The workplace trend that prioritises wellbeing over overachieving

The workplace trend that prioritises wellbeing over overachieving

Following the pandemic, employees have found it increasingly difficult to keep up with their ambitions in the workplace, prioritising wellbeing over traditional career milestones, being touted as “quiet ambition”. Research from Rethinkly– a metaverse platform helping businesses resolve communication challenges in the workplace – supports this, finding that 39% of Brits stated they would prioritise their wellbeing over a higher salary or career progression. As a result, workplace trends such as ‘quiet ambition’ become symptomatic of the workforce’s changing needs – catalysing companies to audit their culture. In light of this, co-founders of Rethinkly – Andrew Jackson and David Tinker, discuss the need for firms to prioritise employee wellbeing through better communication.

According to a new report published by Fortune, the consequences of a worldwide pandemic, rising inflation, and a potential recession have left workers reassessing what is truly important to them. As a result, trends like quiet ambition are storming the workplace, with mental health and wellbeing support becoming a greater priority for workforces. Rethinkly’s platform helps facilitate communication in a virtual world setting, which lies at the heart of poor company culture.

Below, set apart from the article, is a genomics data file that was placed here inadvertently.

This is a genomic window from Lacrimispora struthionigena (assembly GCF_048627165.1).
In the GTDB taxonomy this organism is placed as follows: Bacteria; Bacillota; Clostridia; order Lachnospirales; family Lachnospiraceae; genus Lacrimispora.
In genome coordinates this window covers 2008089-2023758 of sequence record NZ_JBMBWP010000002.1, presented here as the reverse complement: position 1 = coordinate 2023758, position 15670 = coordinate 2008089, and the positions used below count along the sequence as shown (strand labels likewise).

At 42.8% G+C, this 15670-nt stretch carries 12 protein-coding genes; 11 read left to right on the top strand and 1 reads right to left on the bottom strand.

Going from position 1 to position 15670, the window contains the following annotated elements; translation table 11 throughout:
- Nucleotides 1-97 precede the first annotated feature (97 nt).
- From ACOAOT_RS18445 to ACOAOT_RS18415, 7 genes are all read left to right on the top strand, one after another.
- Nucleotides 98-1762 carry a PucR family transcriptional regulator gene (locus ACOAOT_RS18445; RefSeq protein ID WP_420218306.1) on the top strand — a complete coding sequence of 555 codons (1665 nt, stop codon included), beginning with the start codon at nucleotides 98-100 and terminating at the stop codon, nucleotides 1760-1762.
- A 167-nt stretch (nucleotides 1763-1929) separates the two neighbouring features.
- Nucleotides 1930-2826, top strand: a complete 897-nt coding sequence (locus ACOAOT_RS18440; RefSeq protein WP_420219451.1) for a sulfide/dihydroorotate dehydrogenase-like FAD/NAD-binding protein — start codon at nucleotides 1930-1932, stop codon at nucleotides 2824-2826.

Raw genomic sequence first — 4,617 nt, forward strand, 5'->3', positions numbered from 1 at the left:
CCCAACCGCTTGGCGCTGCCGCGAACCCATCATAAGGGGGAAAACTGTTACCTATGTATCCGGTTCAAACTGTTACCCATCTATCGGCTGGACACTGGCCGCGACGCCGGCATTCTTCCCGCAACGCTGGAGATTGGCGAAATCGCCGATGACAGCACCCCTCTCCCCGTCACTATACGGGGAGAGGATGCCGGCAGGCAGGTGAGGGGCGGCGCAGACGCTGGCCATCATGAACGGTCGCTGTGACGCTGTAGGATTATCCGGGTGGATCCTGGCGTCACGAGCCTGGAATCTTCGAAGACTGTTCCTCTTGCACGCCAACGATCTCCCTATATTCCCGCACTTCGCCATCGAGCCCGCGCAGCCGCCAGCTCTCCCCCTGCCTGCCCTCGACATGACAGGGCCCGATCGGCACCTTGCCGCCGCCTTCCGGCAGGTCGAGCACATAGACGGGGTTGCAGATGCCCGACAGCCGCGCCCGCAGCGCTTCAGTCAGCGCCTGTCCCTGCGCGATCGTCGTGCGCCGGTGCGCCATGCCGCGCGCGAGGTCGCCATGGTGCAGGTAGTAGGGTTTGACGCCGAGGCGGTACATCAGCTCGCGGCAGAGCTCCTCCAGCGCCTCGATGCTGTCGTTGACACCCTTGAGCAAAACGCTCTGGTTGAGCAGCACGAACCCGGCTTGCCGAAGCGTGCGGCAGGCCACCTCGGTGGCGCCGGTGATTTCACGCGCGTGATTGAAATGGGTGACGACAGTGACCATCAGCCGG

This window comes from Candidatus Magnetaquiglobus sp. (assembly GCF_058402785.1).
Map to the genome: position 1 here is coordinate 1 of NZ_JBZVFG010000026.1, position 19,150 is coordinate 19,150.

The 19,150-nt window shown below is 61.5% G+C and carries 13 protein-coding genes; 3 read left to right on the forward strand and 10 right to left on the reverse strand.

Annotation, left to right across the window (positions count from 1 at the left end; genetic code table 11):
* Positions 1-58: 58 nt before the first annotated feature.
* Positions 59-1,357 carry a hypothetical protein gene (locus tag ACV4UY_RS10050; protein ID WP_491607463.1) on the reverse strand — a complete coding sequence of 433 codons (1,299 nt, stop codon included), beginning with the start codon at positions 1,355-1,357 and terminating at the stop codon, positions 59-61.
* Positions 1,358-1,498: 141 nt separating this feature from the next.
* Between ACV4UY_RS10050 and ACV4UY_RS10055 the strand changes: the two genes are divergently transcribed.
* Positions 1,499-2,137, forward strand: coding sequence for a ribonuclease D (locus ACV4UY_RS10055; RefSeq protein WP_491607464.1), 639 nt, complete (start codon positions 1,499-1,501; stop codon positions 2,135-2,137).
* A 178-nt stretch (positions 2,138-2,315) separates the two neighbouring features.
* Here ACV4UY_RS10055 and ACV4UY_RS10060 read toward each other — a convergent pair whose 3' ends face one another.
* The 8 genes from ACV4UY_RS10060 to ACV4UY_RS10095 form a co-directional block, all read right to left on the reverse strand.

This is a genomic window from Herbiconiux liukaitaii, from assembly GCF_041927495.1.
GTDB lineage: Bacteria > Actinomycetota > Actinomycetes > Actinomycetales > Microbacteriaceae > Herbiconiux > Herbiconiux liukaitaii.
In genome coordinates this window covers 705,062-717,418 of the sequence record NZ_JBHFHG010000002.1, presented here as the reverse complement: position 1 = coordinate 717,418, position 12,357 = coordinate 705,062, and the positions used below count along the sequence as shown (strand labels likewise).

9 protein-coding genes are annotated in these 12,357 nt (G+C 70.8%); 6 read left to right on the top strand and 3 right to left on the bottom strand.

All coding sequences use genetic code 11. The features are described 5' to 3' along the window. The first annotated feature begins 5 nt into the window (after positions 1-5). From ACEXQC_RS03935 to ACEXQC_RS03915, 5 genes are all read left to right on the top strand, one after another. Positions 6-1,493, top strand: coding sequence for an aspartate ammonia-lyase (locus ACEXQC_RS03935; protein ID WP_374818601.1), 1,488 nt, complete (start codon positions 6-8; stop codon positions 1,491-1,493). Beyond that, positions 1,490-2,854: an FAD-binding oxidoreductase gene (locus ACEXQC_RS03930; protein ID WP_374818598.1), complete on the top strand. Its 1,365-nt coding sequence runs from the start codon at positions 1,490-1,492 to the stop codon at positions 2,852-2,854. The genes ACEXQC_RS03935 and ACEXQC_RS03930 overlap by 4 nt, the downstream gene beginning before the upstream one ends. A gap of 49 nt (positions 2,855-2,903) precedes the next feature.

Additionally, a poll conducted by CNBC surveying over 5,000 women found that while 48% would describe themselves as ‘very ambitious’, the definition surrounding ambition is shifting from earning a high salary and a powerful position to one that is more personal. Consequently, it is crucial that workplaces adapt to these adjustments and ensure their employees can feel the active changes being made to support them. Co-founders of Rethinkly discuss the importance of communication in the workplace and how companies can prioritise wellbeing.

Co-founders of Rethinkly Andrew Jackson and David Tinker discuss the importance of communication in the workplace and how companies can prioritise wellbeing:

Whether work is a grind or a dream job, we spend an average of 13-14 years of our lives doing it! Work has a huge impact on our wellbeing which underpins the culture, the relationships, and the way work gets done. Ambitious organisations understand their role in actively addressing employee wellbeing and the opportunity for their businesses. There is a direct payback both financially as data shows spending £1 will get them £5 back, and in growth by unlocking innovation and creativity. ”

Consider as well how much organisations spend on health insurance and sick leave payments, versus how much they spend helping employees to communicate better and build better relationships. Turning the equation around will help to improve the bottom line. With better communication and more reflection business can expect to see a direct positive impact.”

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